Approval of the ban would mean that “25 percent of our floor space would be nonoperational,” Whichard said in the letter. “We estimate that labor hours would be reduced in the store by 85 hours a week, resulting in a payroll reduction of $80,000 a year.”

Mike Bober, president and chief executive of the trade association Pet Industry Joint Advisory Council, predicted the ordinance “is likely to have a profound impact” on the two pet chains.

“Unfortunately, this ordinance does nothing to address breeding practices and, instead, penalizes retailers whose commitment to animal welfare — and support for local shelters and rescues across the country — is widely recognized by both for-profit and nonprofit sectors of pet care professionals,” Bober said in a statement. “Instead, this ordinance paints all breeders and distributors (and retailers, by extension) as unscrupulous and bans them to ‘send a message.’”

He also said the Cambridge ordinance is unusual, as most of the 200 or so pet-sale bans elsewhere in the United States target dogs, cats, and in some cases, rabbits, with 79 percent of them “in places where there were no pet stores operating.”

Vice Mayor Marc McGovern, who proposed the ban a year ago, pointed out the pet-store chains get most of their revenue from the sales of supplies, care, and training — and not animals. Live animal purchases made up 3 percent of the $67 billion spent on pet-related purchases in 2016 in the United States, according to the American Pet Products Association.

“The pet shop industry cannot and has not been able to weed out bad breeders, and they do business with bad breeders, and I can’t turn a blind eye to that,” McGovern said. “This, to me, comes down to, is Cambridge going to be knowingly part of an industry that mistreats animals, or are we going to say, ‘No, it’s not going to happen here’?”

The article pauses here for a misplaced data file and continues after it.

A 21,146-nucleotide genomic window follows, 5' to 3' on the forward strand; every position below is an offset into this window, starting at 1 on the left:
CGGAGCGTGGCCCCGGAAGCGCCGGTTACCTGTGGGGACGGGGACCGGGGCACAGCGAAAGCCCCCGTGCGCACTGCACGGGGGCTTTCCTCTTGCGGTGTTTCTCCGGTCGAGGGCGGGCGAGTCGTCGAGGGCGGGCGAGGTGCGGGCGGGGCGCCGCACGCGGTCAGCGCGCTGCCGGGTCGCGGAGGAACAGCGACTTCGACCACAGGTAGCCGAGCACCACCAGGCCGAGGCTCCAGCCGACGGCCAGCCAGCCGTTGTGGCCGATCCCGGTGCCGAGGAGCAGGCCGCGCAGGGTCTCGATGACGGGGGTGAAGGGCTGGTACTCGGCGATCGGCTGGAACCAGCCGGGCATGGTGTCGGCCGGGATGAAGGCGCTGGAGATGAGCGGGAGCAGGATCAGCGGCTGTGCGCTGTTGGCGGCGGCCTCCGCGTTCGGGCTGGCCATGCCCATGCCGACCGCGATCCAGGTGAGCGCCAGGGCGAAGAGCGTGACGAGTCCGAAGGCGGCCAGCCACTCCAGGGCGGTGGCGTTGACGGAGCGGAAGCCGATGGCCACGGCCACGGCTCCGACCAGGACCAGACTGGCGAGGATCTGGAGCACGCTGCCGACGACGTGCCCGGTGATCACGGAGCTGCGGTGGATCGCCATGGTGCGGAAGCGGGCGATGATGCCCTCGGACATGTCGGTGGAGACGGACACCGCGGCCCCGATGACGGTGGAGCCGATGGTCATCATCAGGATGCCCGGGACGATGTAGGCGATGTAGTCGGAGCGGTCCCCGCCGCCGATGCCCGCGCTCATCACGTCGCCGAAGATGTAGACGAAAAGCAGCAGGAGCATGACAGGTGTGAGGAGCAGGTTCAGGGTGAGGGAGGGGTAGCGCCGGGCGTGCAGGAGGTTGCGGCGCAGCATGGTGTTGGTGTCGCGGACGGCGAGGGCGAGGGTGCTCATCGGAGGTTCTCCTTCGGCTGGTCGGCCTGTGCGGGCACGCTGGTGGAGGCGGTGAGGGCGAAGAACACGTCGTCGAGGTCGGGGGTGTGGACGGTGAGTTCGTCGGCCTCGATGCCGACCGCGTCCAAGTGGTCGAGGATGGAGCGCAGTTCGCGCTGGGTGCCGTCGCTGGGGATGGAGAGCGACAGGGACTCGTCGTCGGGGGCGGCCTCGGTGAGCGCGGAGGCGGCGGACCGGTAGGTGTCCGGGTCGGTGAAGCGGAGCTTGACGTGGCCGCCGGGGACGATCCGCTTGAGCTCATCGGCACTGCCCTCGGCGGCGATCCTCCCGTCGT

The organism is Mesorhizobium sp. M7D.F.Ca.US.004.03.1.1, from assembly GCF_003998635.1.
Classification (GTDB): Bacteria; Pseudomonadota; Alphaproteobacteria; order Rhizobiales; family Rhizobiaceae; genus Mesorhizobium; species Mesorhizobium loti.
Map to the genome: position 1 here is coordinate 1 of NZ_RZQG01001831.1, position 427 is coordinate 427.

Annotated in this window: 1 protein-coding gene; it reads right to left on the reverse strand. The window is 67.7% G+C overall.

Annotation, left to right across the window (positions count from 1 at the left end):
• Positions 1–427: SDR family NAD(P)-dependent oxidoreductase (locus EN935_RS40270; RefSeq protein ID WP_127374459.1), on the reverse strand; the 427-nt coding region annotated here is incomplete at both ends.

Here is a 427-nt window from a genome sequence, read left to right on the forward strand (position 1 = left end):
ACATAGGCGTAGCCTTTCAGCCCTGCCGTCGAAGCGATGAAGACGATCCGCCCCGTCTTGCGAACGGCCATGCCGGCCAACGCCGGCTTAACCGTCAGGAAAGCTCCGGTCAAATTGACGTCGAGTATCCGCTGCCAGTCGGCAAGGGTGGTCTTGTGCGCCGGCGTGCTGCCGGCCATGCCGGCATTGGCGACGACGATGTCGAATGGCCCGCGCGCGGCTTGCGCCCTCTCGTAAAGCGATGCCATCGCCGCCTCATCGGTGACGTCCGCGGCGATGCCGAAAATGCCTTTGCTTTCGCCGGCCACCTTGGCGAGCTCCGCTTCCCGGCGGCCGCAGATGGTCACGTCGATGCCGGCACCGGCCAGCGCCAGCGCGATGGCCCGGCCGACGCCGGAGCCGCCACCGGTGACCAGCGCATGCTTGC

McGovern said the ordinance will make it more difficult to, say, buy a tarantula on the spot, but he argues that’s not necessarily a bad thing. Many small animals end up as impulse purchases, he said. McGovern himself bought guinea pigs from PetSmart some years ago to appease his children, but he said he eventually ended up giving the animals away when the kids lost interest.

The city plans to put together an advisory group chaired by McGovern to hammer out the particulars of the ordinance before it is implemented. Members would include representatives from the Cambridge Animal Commission, PetSmart, Petco, the MSPCA, Animal Rescue League of Boston, and the Humane Society of the United States.

Curt Rogers, 55, a Cambridge resident who organized support for the ban, pointed to a recent case where dozens of Great Danes were rescued from squalid conditions in a puppy mill inside a New Hampshire mansion as an example of inhumane breeding close to home.

Commercial breeders “don’t have any history of effectively enforcing themselves,” said Rogers, who owns a 5-year-old terrier-pitbull-beagle-mix rescue dog. The ordinance, he said, “moves the whole dialogue beyond puppies and kittens and toward other breeds that may be suffering.”